Today’s photos come from Debby Davenport.
Growing up in St. Louis, I was inspired by my mom’s green thumb and her beautiful perennial beds. I developed a passion for growing things as well, first houseplants and then vegetables. I moved to Seattle in 1983 and continued gardening, planting flowers and vegetables in rented 10×20 community garden lots. In 1989, we bought a house with a 1000-square-foot backyard, half of which was cement. Eventually that was removed, and when our kids outgrew the sandbox and yard space, I dug in, excavating the lawn but leaving a border of thornless blackberries, delicious for pies! I wanted to build a landscape that would attract wildlife, primarily birds and butterflies, in our urban setting. I wanted to squeeze in ornamentals and herbs as well. There are many resources available to research the best plants/natives/drought-tolerant suggestions: our local zoo, the Audubon Society, the state department of wildlife, and the city of Seattle. You can even get your yard certified as a backyard wildlife sanctuary if you provide food from a variety of plants, water from a birdbath/fountain/pond, and areas of shelter from a diverse selection of trees, bushes, and ground covers that offer protection, nesting options, and places for birds to perch safely while feeding on seeds, berries, and nuts.
The early, fuzzy photos give you an idea of where we started. The most difficult job was pulling up the lawn. Progress was slow, with my husband doing the heaviest jobs of spreading soil/mulch and pulling out plants that didn’t work. The last few photos are more recent, showing a mature Japanese maple (Acer palmatum, Zones 5–9) and dogwood (Cornus), a purple smoke bush (Cotinus coggygria, Zones 5–8), Weigela ‘Gold Rush (Zones 4–8), ‘Serotina Honeybush’ honeysuckle (Lonicera periclymenum, Zones 5–9), azalea ‘Snowbird’ (Rhododendron ‘Snowbird’, Zones 5–9), salvia ‘Purple Rain’ (Salvia verticillata ‘Purple Rain’, Zones 5–8), Crocosmia ‘Lucifer’ (Zones 5–8), Penstemon ‘Ruby’, Lobelia ‘Elmfire, Phlox, coneflower (Echinacea), blazing star (Liatris spicata, Zones 3–9), Maltese cross (Lychnis chalcedonica, Zones 3–8). So many plants provide food for wildlife. We are treated to hummingbirds, chickadees, nuthatches, wrens, towhees, a variety of woodpeckers, occasional hawks, and warblers. We moved our birdfeeders to the smaller front yard, where they offer sustenance in the winter to the numerous “little brown birds.”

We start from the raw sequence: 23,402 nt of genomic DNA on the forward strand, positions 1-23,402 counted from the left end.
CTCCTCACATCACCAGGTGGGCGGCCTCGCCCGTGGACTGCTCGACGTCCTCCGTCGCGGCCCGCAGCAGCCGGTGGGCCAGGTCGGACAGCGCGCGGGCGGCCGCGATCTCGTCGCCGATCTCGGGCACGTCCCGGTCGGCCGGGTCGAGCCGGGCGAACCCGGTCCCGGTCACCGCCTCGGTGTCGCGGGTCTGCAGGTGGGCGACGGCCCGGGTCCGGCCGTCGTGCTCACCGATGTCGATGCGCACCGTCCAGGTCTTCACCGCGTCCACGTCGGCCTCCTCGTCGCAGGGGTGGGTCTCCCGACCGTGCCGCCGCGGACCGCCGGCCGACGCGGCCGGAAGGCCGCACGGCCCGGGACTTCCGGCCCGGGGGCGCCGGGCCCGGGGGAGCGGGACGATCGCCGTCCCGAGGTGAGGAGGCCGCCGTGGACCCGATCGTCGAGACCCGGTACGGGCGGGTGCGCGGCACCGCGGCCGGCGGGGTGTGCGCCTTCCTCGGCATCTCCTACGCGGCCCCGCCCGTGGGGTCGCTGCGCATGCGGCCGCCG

With their natural habitats in decline, we can help birds, bees, and beneficial insects by creating urban sanctuaries; we will reap numerous benefits from this as well.
The before picture
New beds going in
The garden today, lush and full of life
Looking down on the garden as it was before
What a transformation!
Diverse plantings provide interest for humans and homes for wildlife.
Every inch is packed with beautiful plants.
What an incredible garden Debby has created.
Have a garden you’d like to share?
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To submit, send 5-10 photos to GPOD@finegardening.com along with some information about the plants in the pictures and where you took the photos. We’d love to hear where you are located, how long you’ve been gardening, successes you are proud of, failures you learned from, hopes for the future, favorite plants, or funny stories from your garden.
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